Wednesday, October 1, 2014

ASSASSINS • The November Theater Company

There's a new theatre company on the scene folks, and the November Theater Company has chosen for its inaugural production, "Assassins", with a book by John Weidman and score by my hero, Stephen Sondheim. This bold musical that debuted off-Broadway in 1990, jumps historical timelines to parade before us a powerless group on the fringes, who have found the "American Dream" out of reach, so they claim what that dream has, for them, disclaimed, through successful and unsuccessful attempts on the life of a US President. And yes, it's a comedy, but it's a dark one.

Directed by Suki Peters, the opening number kicks off in a carnival setting with a gathered variety of malcontents, urged on by the carnival's ominous Proprietor (Jon Hey) to step right up to the shooting gallery and grab a prize, with the help of an assortment of guns he's more than happy to sell you. Whether it's Leon Czolgosz (Nick Kelly), a rage-filled steel worker with anarchist leanings who killed President McKinley, or would-be assassins like John Hinckley (Nate Cummings), who tried to take the life of President Ronald Reagan to garner the attention of Jodie Foster, these sad historical footnotes are presented as vignettes over the course of the play. Charlie Barron, wonderful as the Balladeer, serves as our narrator, introducing us to certain characters and questioning the motives of others from an affably smug distance, turning in a strong performance as a "special guest" near the end. John Wilkes Booth, who assassinated President Abraham Lincoln to avenge the South, wanders throughout the crowd like an "OG", or "OA" in this case, played with cocky charm by Michael Amoroso.

Nick Kelly (Leon Czolgosz), Patrick Kelly (Charles Guiteau),
Mitch Eagles (Guiseppe Zangara), Patrick Blindauer (Sam Byck),
Michael Amoroso (John Wilkes Booth), Jon Hey (Proprietor),
Nate Cummings (John Hinckley)
and Jennifer Theby-Quinn (Lynette "Squeaky" Fromme).
Photo credit: Katie Puglisi
Strong performances also include the reliable Jennifer Theby-Quinn as hippy love-child Lynette "Squeaky" Fromme, a member of the infamous "Manson family" who tried to kill President Gerald Ford, teaming up with a very funny, pantsuit wearing Jessica Townes as Sara Jane Moore. There's also Mitch Eagles as Italian immigrant, Guiseppe Zangara who attempted to kill Franklin D. Roosevelt, Patrick Blindauer as the ranting, Santa Claus suit wearing Sam Byck who planned to fly a plane into the White House when Nixon was in office, and Patrick Kelly as pompous zealot, Charles Guiteau, who shot President James Garfield, with Nancy Nigh making a terrific appearance as a subtly staunch Emma Goldman.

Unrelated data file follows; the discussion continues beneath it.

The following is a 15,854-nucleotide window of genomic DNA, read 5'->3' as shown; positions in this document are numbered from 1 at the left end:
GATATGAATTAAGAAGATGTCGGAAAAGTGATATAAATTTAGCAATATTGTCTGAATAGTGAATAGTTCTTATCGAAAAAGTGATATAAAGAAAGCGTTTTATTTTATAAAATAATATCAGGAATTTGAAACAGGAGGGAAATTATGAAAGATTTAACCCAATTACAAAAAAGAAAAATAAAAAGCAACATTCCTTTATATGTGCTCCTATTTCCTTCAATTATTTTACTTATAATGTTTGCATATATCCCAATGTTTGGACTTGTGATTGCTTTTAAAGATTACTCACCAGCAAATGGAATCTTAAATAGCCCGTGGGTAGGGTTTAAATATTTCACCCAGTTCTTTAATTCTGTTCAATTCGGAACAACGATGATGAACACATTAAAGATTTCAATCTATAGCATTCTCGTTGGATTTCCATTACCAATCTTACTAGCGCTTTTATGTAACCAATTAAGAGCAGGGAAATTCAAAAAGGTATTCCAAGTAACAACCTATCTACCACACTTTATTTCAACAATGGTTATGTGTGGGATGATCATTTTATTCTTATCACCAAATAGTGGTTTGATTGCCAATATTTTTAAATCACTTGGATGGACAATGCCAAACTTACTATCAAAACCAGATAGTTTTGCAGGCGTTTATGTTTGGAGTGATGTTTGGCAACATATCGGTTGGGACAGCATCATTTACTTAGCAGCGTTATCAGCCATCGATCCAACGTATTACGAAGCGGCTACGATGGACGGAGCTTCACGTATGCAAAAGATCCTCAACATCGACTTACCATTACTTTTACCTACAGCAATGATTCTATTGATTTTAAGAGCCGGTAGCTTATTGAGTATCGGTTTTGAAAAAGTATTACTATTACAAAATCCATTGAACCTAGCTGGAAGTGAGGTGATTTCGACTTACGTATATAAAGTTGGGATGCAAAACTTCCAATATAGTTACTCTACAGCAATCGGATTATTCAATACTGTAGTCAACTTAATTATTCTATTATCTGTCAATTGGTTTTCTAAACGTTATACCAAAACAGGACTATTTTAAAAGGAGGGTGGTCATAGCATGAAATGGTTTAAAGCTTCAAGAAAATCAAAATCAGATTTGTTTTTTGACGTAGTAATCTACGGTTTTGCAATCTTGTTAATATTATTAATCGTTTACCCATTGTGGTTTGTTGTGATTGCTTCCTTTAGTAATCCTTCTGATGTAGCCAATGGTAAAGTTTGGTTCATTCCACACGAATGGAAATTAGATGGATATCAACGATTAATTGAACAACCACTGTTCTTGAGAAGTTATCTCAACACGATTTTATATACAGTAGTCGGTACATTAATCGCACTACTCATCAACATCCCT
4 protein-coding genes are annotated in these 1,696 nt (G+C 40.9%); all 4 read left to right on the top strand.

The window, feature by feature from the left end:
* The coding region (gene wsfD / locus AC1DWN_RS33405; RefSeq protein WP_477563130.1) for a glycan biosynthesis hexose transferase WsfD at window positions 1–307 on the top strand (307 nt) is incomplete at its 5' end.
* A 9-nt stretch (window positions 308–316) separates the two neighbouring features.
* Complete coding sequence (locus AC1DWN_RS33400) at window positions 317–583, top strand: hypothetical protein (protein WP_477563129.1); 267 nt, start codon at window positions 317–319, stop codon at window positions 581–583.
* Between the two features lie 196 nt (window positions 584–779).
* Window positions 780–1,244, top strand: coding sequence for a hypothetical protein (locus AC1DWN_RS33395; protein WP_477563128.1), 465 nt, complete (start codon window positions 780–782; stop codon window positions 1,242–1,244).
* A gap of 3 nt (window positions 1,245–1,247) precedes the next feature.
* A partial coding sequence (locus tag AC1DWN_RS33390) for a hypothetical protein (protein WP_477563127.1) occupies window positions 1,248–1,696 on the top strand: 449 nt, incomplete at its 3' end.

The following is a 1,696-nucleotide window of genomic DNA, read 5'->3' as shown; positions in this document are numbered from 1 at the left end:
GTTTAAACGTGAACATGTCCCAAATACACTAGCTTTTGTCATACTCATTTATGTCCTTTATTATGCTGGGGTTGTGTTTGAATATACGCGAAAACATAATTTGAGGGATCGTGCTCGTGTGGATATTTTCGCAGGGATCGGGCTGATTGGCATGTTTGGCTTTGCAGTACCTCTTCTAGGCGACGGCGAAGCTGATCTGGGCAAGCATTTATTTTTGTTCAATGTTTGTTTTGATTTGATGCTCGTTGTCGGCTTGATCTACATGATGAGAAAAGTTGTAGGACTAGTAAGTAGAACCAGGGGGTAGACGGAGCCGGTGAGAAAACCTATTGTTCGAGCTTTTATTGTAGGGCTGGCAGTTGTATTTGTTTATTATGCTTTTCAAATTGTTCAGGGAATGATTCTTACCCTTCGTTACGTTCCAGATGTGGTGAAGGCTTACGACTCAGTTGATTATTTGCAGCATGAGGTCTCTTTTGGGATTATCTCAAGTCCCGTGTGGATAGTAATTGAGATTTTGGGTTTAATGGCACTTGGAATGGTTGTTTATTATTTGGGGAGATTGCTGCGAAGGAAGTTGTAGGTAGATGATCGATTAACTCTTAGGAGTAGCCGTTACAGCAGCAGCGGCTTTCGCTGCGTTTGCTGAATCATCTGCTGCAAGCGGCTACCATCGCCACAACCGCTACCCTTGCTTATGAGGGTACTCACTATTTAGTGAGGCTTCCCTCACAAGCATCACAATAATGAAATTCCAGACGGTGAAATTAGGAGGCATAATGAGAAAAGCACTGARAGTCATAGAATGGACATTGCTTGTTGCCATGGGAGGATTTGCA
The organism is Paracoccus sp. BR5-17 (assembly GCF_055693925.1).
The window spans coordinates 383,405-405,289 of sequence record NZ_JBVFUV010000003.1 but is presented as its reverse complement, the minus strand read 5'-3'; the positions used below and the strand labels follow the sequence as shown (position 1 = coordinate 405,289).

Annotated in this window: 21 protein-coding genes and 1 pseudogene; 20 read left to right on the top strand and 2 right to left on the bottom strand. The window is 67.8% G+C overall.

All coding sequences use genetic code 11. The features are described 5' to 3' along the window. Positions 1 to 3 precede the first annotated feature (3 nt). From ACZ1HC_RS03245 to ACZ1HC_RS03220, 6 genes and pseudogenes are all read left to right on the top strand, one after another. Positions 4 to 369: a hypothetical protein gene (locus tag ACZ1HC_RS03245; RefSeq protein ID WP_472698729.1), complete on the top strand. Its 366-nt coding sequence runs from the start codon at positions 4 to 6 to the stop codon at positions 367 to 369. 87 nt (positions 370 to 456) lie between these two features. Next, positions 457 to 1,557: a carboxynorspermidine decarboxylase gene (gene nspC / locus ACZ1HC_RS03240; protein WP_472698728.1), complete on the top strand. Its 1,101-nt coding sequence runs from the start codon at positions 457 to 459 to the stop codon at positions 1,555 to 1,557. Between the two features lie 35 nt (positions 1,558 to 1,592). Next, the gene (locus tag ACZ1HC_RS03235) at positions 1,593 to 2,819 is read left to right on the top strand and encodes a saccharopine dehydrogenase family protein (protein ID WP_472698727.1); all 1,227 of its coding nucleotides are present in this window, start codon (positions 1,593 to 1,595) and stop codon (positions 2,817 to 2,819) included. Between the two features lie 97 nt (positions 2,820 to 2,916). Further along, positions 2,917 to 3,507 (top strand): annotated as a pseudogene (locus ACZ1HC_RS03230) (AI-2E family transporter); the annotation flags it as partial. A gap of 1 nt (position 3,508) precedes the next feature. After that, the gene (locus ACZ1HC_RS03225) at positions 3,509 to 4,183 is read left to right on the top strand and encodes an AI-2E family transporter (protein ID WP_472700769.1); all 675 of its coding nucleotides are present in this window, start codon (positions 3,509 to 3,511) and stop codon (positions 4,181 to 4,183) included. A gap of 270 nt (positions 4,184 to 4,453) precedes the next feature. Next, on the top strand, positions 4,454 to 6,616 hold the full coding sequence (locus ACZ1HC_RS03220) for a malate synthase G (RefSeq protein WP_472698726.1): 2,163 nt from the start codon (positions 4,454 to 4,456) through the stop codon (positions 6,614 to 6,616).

Sondheim and Weidman don't display these successful and unsuccessful assassins before us to glorify or condemn them. They're presented as enemies of society, but undeniably products of it as well.

Charlie Barron (The Balladeer), Jon Hey (Proprietor)
and Patrick Kelly (Charles Guiteau).
Photo credit: Katie Puglisi
This is an ambitious choice for the new company, but not without its hiccups. The show contains a lot of humor, but it's also got a dark side, and while the comedy landed, the menacing undertones that give this show its edge didn't always come through. The cast sounds quite strong in several numbers like "The Gun Song", "Ballad of Guiteau" and the closing "Everybody's Got the Right", under Charlie Mueller's musical direction, but canned music is tricky. I imagine it's like hopping on a treadmill that's already running -- while you've got to get on at the right pace, you've also got to keep up, and some of the performances seemed hindered, not being allowed the flexibility to breathe or quicken their gaits, and the music didn't quite encompass the full scope of Sondheim's marvelous score. This, in a show where the music plays a huge part in the shaping of these historic characters, is unfortunate. Scenic designer Jason Townes provides a great two-tier set, well worn and dotted with faded red white and blue accents, including a nifty, underused set piece with past President's heads mounted on a wheel of fortune. Meredith LaBounty's costumes inform a wide range of characters from different time periods nicely, with lighting design by Russell Warning, sound design by Emily Hatcher, and projections by Bob Singleton.

Cast of November Theater Company's "Assassins"
Photo credit: Katie Puglisi
While this production fell a little short of its aim, it's still worth checking out if you've never seen it, and it'll be exciting to see what November Theater Company does next. It's playing until October 5th.


Book by John Weidman
Music/lyrics by Stephen Sondheim 
Directed by Suki Peters
Ivory Theatre, 7620 Michigan Ave.
through October 5 | tickets: $25
Performances Fridays at 8pm, Saturdays at 2 & 8pm, Sundays at 2pm

Michael Amoroso (John Wilkes Booth), Charlie Barron (The Balladeer), Patrick Blindauer (Sam Byck), Will Bonfiglio (Ensemble), Nate Cummings (John Hinckley), Mitch Eagles (Guiseppe Zangara), Brittany Kohl Hester (Ensemble), Jon Hey (Proprietor), Nick Kelly (Leon Czolgosz), Patrick Kelly (Charles Guiteau), Dorothy Hendrick LaBounty (Ensemble), Nancy Nigh (Emma Goldman/Ensemble), Jennifer Theby-Quinn (Lynette "Squeaky" Fromme), Jessica Townes (Sara Jane Moore), Kelvin Urday (Ensemble) and Mike Wells (Ensemble).

Scenic design by Jason Townes; costume design by Meredith LaBounty; sound design by Emily Hatcher; lighting deign by Russell Warning; projection design by Bob Singleton; musical direction by Charlie Mueller; stage manager, Emily Hatcher.

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